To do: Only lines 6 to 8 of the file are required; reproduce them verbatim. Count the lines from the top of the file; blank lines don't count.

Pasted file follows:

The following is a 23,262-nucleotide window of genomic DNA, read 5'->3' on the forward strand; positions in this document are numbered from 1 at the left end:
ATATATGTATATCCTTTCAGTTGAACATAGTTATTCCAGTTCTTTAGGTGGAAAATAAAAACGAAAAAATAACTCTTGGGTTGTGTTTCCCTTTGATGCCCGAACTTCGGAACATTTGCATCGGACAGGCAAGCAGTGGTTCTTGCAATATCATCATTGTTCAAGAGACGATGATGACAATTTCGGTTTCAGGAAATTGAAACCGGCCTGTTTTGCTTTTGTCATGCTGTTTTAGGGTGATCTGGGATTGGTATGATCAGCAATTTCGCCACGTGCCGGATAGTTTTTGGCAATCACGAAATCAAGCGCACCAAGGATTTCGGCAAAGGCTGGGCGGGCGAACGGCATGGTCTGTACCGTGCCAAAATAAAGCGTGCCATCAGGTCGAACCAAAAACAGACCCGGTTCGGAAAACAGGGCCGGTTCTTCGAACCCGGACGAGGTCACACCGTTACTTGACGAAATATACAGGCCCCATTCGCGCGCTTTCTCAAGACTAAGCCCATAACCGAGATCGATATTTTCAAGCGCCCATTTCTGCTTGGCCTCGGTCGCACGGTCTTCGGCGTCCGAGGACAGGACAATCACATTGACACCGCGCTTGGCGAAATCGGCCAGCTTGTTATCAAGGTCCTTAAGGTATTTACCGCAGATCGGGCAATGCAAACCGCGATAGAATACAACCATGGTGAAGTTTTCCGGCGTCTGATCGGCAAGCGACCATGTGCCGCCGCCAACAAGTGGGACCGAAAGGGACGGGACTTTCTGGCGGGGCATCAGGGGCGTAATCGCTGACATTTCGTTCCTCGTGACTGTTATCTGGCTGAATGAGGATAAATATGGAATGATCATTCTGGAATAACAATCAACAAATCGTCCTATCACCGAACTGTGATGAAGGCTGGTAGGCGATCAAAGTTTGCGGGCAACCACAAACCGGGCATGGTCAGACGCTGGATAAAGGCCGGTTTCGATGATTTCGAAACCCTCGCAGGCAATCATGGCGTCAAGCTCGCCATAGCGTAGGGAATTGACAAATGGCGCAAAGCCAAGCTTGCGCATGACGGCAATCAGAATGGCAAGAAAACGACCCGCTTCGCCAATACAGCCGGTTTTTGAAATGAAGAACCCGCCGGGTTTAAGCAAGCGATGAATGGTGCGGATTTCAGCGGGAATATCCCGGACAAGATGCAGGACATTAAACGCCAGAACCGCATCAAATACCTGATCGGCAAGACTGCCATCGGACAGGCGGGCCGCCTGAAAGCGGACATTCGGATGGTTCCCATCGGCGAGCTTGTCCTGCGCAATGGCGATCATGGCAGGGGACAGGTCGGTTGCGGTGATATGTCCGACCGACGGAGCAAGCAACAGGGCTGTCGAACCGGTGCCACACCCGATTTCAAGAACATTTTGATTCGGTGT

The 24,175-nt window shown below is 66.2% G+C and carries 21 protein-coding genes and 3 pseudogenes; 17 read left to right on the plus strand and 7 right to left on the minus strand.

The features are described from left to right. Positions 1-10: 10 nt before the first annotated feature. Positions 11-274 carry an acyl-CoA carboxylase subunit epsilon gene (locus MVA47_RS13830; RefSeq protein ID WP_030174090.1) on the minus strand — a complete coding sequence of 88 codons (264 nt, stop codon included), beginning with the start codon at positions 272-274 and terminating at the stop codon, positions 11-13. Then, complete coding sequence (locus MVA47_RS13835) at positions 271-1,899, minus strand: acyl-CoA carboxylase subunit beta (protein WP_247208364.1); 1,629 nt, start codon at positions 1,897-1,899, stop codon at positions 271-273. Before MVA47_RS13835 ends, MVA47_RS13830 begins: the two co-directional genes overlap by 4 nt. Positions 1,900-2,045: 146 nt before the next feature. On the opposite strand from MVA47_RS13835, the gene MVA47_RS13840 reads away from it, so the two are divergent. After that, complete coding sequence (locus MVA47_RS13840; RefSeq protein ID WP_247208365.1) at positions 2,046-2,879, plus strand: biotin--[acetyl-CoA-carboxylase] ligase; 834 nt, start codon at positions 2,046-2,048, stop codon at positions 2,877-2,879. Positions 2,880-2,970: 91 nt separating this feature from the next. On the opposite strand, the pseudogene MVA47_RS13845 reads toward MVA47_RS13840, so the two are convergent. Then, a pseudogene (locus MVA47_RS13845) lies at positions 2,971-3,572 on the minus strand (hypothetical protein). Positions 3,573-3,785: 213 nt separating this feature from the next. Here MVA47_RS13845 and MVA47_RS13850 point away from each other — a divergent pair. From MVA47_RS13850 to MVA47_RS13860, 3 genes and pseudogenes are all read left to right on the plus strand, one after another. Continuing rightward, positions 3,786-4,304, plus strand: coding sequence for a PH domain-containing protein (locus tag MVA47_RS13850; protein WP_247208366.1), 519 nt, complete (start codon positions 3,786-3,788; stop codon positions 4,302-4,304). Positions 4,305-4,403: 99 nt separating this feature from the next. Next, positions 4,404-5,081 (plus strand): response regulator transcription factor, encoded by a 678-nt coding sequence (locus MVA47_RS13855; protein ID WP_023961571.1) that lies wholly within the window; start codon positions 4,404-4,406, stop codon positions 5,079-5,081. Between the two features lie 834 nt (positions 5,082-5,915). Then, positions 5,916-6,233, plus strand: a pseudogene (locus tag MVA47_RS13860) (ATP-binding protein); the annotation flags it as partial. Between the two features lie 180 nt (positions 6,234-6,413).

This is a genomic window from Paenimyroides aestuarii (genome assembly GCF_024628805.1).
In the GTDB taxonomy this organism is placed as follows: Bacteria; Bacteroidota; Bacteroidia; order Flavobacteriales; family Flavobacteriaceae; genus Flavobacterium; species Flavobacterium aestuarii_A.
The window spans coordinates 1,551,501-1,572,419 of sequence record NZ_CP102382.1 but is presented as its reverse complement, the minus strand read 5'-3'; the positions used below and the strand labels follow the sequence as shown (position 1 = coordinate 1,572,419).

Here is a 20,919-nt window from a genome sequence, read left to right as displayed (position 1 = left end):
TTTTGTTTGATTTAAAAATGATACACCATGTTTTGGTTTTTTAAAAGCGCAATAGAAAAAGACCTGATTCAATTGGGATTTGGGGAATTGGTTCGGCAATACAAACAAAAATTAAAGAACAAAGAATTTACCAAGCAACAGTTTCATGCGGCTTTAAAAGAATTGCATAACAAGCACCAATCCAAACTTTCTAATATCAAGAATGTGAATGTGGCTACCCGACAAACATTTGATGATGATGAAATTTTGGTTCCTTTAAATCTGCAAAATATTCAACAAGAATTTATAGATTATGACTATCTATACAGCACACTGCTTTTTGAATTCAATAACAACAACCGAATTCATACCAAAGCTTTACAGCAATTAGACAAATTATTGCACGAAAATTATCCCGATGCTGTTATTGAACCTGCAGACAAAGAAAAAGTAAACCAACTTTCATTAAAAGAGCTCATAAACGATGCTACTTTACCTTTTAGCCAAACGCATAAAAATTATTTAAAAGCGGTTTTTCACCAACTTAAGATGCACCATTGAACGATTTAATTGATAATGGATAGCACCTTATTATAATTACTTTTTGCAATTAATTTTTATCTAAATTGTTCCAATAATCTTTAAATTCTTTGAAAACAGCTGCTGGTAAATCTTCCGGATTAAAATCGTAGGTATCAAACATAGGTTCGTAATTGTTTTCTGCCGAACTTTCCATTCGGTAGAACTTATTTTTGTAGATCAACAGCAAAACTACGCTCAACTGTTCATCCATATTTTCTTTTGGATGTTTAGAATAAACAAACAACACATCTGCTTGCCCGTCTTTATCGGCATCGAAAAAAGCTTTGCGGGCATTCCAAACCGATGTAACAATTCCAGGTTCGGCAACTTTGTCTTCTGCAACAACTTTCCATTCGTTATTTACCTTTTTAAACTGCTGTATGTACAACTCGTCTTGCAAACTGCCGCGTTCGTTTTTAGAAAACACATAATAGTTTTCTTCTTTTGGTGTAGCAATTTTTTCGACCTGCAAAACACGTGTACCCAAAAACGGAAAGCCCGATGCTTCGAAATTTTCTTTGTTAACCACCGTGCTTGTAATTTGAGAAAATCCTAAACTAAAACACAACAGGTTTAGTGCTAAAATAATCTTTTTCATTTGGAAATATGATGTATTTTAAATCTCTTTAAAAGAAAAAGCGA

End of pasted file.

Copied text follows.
In the GTDB taxonomy this organism is placed as follows: Bacteria; Bacteroidota; Bacteroidia; order Flavobacteriales; family Flavobacteriaceae; genus Flavobacterium; species Flavobacterium aestuarii_A.
The window spans coordinates 1,551,501-1,572,419 of sequence record NZ_CP102382.1 but is presented as its reverse complement, the minus strand read 5'-3'; the positions used below and the strand labels follow the sequence as shown (position 1 = coordinate 1,572,419).

Here is a 20,919-nt window from a genome sequence, read left to right as displayed (position 1 = left end):